Grant donors favor history, culture

Jason Clevenger

Political science and sociology research funding decreases

A recent study showed a rise in grant funding for anthropology and history, while funding for political science and sociology is declining, according to the American Political Science Association.

That trend prevails at Kent State.

Between 2004 and 2007, grant funding for the humanities has been almost constantly on the rise. Anthropology, sociology and political science had overall increases until this year.

In 2008, the political science department at Kent State lost a large percentage of grant funding. The department went from nearly $1.5 million in funding in 2007 toabout $390,000 in 2008 – almost a 75 percent decrease. A similar decrease can be found in sociology, which has lost 78 percent from last year’s funding.

Kenneth Bindas, a professor and chair of the history department at Kent State, offered a possible explanation. He said a grant program called We the People might account for the shift in funding.

The National Endowment for the Humanities, a government agency that provides grant money for research, enacted the We the People initiative to fund research in fields pertaining to American history and culture. Anthropology and history receive extra funding from We the People, while sociology and political science do not.

“We the People is geared toward the dissemination of information and focuses more on historical things,” Bindas said.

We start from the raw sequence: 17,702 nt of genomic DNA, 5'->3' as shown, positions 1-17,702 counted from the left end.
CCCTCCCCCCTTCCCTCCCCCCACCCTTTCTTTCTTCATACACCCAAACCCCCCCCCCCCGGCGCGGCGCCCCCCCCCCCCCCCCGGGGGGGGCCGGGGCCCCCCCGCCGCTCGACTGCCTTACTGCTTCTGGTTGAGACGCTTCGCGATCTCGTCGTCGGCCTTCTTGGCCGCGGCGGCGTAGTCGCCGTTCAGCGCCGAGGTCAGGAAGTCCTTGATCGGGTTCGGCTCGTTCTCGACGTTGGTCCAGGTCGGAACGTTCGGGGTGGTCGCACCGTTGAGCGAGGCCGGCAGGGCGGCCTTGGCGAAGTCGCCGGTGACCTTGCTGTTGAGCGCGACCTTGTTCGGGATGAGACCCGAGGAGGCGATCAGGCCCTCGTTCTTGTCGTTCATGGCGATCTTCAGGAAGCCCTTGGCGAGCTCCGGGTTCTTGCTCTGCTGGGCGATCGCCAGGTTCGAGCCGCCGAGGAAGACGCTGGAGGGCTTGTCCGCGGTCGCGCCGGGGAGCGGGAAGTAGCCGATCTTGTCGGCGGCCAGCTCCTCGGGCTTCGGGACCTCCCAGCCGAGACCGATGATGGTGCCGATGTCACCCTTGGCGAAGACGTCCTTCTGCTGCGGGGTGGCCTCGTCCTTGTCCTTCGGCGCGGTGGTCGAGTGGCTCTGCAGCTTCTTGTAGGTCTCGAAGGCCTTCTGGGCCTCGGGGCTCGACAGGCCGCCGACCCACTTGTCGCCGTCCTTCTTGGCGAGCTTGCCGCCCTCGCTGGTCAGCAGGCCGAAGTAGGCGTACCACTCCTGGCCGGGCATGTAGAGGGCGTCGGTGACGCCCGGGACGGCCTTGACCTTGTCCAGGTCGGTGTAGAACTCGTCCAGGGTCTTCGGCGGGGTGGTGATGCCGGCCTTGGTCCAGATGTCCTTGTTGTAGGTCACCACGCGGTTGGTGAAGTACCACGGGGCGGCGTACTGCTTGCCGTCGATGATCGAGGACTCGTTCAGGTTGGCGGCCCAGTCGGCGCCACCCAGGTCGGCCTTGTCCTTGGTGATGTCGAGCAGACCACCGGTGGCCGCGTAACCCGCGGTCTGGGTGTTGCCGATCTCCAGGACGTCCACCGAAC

It is mainly focused on American studies, collaborative grants for running seminars and research grants.

But the decline in funding is nothing new to graduate students in the humanities.

“Since the 80s, funding for the humanities is declining,” Bindas said. “That’s the overwhelming difficulty for grad students: finding grant money.”

That is not to say grants are impossible to come by. Monika Flaschka, a graduate student at Kent State, was recently awarded a grant to do research on crimes of sexual assault during the Holocaust.

Despite sociology and political science having a larger decrease in funding this year, they still receive more grant money than anthropology and history overall. The total funding at Kent State for political science research over the last five years has been $4.2 million, and in sociology, $1.1 million.

The total over the last five years in grant funding for history and anthropology combined is just shy of $500,000.

John West, vice president for research, said Kent State’s political science department does well relative to other universities.

“There is an increase in funding across the university,” he added.

Contact College of Arts and Sciences reporter Jason Clevenger at [email protected].